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Cheers and tears in UK as Brexit day finally dawns

The mood was more buoyant in the industrial towns of northern England that voted heavily to leave.

Brexit supporters gathered outside parliament on Friday to cheer Britain’s departure from the European Union following three years of epic political drama — but for others there were only tears.

After 47 years in the European fold, the country leaves the EU at 11.00pm on Friday, with a handful of the most enthusiastic supporters gathering opposite the Houses of Parliament 12 hours before the final countdown.

“It’s a great relief that we’re finally leaving the EU,” said Wayne Green, 48.

“It’s no disrespect to members of the EU countries, utter respect for them all the time. But the EU is a con, it’s been a con since we started and I’m so glad that we’re leaving.”

Others were there to commiserate, wearing EU berets and holding signs reading “we’ll be back”, and “you have destroyed my future career and dreams”.

“People are really, really depressed about this and some people may do silly things — we’ve already had one attempted suicide,” said accountant Peter Benson, 57.

“As a group we will be all together, we will be supporting each other, we will be crying together but we will wake up tomorrow morning and we will feel so, so sad,” he said.

“Grief, sadness,” added women’s rights activist Katrina Graham, 31.

“It’s deeply, deeply appalling that this is actually happening.

“There’s so much exhaustion about the times we thought it was going to come, so it’s very hard to believe it was really going to be here.”

The Brexit backers waved the Union Jack flag while one man came dressed in an oversized “Keep America Great” hat.

While the two groups largely kept apart, there was a minor flashpoint when one man placed his paintings — depicting a naked Prime Minister Boris Johnson riding a donkey — at the foot of Parliament Square’s Winston Churchill statue.

“He’s very rude, very rude. A lot of people don’t know history and they don’t respect tradition, they don’t respect the culture,” said Nados Adhanom, 36, who works in a bakery.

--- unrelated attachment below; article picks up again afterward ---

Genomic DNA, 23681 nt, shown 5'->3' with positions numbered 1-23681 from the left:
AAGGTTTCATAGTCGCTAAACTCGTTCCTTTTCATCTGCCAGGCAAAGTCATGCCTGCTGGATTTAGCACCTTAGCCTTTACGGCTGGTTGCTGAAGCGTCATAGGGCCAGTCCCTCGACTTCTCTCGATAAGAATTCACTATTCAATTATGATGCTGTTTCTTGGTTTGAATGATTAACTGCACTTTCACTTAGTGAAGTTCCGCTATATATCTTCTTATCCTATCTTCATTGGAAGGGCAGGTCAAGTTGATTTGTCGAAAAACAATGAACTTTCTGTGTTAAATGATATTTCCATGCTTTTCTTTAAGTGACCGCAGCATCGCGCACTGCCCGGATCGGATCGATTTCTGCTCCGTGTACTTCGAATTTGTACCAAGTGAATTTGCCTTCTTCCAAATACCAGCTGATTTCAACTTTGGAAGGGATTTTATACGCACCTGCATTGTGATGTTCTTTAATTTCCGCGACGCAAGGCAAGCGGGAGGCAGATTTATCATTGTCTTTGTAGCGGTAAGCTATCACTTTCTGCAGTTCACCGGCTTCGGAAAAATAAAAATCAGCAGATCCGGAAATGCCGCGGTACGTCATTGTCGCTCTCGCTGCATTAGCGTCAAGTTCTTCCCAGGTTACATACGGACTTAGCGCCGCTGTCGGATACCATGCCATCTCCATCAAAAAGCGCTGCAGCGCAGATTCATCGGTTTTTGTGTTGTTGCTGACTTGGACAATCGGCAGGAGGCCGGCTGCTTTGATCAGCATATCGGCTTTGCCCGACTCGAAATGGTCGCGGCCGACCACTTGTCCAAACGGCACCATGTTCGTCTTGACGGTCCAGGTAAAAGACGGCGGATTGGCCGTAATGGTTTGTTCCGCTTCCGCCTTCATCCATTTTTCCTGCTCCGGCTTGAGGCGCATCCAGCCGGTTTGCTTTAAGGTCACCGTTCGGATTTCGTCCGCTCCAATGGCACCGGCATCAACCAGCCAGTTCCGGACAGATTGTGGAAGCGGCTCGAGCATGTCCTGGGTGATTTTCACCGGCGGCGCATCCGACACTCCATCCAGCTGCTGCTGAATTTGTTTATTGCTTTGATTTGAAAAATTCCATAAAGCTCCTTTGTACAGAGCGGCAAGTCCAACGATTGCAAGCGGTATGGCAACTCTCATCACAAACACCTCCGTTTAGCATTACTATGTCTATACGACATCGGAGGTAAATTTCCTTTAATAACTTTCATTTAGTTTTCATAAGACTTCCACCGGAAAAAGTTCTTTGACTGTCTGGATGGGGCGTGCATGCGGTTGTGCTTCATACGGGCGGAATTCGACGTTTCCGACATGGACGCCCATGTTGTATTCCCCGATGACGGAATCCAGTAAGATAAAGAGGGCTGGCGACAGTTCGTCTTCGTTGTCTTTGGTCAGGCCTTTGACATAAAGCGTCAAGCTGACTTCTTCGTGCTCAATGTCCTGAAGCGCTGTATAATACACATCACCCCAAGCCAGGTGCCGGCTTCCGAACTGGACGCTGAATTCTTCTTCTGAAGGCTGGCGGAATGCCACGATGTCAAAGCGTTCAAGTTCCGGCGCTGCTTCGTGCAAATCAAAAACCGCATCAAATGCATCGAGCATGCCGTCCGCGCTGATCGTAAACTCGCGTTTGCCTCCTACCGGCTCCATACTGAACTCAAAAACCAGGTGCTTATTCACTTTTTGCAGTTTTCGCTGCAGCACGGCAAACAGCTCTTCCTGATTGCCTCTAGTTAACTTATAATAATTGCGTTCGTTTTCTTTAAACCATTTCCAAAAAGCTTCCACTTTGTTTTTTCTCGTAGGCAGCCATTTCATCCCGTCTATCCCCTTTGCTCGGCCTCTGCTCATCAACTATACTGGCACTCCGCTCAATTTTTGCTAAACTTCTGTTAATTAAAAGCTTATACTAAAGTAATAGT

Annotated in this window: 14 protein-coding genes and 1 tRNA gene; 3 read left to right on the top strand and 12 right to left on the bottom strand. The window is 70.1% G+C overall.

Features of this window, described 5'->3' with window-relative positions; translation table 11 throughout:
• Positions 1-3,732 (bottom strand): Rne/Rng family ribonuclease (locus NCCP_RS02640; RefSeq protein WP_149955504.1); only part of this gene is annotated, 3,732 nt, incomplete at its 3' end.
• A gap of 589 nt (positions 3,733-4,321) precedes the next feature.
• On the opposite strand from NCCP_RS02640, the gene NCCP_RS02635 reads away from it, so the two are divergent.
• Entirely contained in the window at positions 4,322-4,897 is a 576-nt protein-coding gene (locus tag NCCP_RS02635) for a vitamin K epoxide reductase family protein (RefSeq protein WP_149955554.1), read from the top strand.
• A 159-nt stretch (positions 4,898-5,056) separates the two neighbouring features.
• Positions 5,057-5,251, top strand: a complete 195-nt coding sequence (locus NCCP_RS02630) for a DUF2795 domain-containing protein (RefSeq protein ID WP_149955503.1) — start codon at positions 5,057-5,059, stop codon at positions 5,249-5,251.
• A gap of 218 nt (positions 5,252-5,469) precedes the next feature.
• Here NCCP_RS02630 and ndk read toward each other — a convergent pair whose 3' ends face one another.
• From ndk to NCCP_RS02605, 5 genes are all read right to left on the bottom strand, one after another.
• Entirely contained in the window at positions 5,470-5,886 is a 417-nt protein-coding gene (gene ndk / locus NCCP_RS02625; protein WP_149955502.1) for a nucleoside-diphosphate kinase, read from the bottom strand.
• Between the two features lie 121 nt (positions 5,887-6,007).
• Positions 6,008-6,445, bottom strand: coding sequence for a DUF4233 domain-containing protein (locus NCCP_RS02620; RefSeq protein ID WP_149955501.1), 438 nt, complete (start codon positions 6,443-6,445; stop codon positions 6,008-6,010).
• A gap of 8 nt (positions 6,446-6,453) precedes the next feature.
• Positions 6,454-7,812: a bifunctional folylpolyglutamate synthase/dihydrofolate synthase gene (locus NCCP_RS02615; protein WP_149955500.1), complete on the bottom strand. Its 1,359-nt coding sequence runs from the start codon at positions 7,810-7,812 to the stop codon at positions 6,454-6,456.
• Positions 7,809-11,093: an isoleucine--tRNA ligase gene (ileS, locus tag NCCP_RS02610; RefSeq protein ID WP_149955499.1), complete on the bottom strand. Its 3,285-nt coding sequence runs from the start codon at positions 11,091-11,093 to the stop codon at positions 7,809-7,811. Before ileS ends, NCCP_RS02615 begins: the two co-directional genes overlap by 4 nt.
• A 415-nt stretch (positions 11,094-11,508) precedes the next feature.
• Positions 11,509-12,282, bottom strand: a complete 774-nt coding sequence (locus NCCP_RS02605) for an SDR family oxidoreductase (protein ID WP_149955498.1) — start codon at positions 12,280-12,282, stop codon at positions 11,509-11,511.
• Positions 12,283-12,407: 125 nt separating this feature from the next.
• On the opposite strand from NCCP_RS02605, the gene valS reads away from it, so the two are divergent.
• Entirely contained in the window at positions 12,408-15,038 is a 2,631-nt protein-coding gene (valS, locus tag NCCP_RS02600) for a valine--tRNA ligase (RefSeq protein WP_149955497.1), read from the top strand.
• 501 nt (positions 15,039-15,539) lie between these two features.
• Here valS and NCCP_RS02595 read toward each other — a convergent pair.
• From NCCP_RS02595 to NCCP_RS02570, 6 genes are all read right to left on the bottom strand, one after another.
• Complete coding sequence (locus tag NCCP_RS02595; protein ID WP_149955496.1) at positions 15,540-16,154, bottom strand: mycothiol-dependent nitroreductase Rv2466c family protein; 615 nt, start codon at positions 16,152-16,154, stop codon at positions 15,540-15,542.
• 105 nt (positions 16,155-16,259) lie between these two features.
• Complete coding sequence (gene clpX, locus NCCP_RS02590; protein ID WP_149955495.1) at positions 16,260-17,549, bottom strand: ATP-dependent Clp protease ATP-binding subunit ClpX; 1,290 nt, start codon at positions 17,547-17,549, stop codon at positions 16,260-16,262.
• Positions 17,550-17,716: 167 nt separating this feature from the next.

“You can’t just bring naked pictures and put them there,” she added. “I told the man he can go anywhere, that’s his right, but not there.”

The exchange reflected similar arguments that have raged across the country for more than three years, after Britain voted to leave the EU in the 2016 referendum, and emotions are still raw.

“I think it’s an utter disaster, it’s awful,” said Daniel Price, a sales director from Brighton, on England’s south coast.

But the mood was more buoyant in the industrial towns of northern England that voted heavily to leave.

“In London it is going to be decked today with Union Jacks, I am very pleased,” said 82-year-old Ada Sowerby in the northeastern coastal town of Hartlepool, where voters opted to leave by a margin of almost 70 percent.

“I’m pleased, it’s about time, this has taken far longer than it should have,” added fellow resident Eric Horsley.

While Brexiteers got ready to mark the historic moment, Remainers were already looking ahead to rejoining the EU.

“I’m certain the UK will be returning to the EU in the future, in maybe 10 years,” said Benson.

“France and Hong Kong have shown the way how to protest; we are being too polite.

“We should’ve been on the street blocking traffic, motorways, whatever. We need to do that next time.”

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